An internal report by the FBI disclosed by the Guardian reveals their fear that the evolution of driverless cars such as those being developed by Google (and Volvo as reported in our 9 May 2014 blog), could create lethal weapons.   For law enforcers, their fear is that the automated cars present a perfect opportunity for criminals to focus their attention on shooting at officers, rather than having to keep their eyes on the road as well during a chase.   One counter to this is the advantage to the emergency services whose paths could be automatically cleared ahead of them as traffic moves aside.

 

With Google’s potential to have an approved car on the road in five to seven years and the British government already clearing the way for the legality of driverless cars on UK roads with the highway code being re-written, there is clearly a split in the debate.  Nonetheless the producers themselves are keen to promote that the anticipated increased safety will ultimately result in driver error becoming eradicated.  Whether this will also stem the traditional derisory comments between passengers and their driver about the skills on display may take a little longer to change.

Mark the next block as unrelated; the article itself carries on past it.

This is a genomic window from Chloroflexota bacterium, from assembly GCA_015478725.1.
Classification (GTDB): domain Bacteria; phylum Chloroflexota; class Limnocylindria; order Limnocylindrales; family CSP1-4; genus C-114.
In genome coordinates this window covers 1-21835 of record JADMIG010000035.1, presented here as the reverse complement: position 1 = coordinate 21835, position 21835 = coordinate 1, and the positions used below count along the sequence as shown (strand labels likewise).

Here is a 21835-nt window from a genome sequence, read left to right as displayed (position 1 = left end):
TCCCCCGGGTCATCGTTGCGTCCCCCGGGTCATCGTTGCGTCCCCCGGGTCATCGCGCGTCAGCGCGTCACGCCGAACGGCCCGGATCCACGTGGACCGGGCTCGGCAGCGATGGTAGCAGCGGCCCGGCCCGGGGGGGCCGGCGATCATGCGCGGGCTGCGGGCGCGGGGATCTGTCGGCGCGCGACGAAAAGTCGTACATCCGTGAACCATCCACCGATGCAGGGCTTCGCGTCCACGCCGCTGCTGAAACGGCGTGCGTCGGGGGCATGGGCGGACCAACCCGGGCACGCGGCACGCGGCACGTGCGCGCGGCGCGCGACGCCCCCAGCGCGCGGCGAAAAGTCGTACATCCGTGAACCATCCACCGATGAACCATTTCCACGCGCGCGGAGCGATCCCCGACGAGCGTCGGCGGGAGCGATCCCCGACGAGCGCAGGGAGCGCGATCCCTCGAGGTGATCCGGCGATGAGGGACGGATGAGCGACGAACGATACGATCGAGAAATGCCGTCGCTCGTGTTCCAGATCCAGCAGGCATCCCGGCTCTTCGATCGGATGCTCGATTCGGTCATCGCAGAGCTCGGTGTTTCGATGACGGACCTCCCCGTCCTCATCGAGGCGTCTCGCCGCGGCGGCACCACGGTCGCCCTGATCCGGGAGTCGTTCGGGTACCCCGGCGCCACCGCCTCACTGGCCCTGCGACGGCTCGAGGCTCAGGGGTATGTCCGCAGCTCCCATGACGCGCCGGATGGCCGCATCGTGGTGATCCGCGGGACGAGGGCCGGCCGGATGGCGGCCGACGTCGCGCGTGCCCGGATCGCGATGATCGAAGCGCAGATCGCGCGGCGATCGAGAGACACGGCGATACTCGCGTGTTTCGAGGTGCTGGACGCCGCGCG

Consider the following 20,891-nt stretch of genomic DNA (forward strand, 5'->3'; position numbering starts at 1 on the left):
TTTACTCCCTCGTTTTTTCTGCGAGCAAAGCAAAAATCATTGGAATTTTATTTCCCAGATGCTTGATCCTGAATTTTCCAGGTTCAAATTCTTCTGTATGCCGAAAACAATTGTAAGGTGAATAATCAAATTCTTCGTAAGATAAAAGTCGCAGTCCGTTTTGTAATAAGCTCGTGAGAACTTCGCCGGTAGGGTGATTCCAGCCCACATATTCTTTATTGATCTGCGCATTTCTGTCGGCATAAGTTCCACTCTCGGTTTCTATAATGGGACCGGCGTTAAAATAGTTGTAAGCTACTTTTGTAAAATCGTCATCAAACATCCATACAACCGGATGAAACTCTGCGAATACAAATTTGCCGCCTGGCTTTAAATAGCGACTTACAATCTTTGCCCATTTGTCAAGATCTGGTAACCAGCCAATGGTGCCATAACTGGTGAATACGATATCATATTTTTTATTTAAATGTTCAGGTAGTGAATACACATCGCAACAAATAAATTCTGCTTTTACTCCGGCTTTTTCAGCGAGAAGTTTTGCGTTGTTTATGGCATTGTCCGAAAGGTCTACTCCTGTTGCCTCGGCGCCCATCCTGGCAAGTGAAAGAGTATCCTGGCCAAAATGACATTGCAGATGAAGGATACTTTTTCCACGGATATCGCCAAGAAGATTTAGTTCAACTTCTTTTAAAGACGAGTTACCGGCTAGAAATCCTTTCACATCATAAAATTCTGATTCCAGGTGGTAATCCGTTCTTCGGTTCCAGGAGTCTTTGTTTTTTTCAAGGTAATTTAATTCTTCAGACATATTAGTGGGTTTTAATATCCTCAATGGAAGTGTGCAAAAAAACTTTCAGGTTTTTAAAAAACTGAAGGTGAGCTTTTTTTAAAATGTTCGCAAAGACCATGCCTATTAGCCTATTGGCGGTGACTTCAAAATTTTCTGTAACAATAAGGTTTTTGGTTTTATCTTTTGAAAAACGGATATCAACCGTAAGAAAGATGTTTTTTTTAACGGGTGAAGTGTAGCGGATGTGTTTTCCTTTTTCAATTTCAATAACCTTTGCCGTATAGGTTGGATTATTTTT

A case of helpful hacking

Finding out a hacker has breached your network security is a major headache for companies. In the case of Sony, who infamously were hacked back in April 2011 had to close down their public facing media network for 24 days as it was rebuilt, admitting personal and credit card information was possibly compromised for up to 77 million users account. This instance can stand as a good case study on network and infrastructure security.

 

Google is taking a more direct approach and hiring the same hacker; George Hotz to assist with their new Project Zero initiative to identify problems with software. Controversial? Sure but the above does read as an impressive resume in the aim of finding flaws in large systems and applications. The Google project is not just self-beneficial. The new Team will also investigate other company’s software. Vulnerabilities found will be placed into a public database, with information on how long companies took to plug these after being alerted.

 

Google are not the only ones in the vulnerability finding game, Both Microsoft and Facebook have ‘bug bounty’ programmes, paying hackers for find system vulnerabilities. No matter how big or small, you may be surprised what someone outside your company walls could see in, if they really wanted too. Make sure your own system has had an additional teams eyes review the security, beyond the team that implemented it. Sometimes a fresh pair of eyes is all that’s needed to find that overlooked flaw.

Google’s diabetes smart lens looks good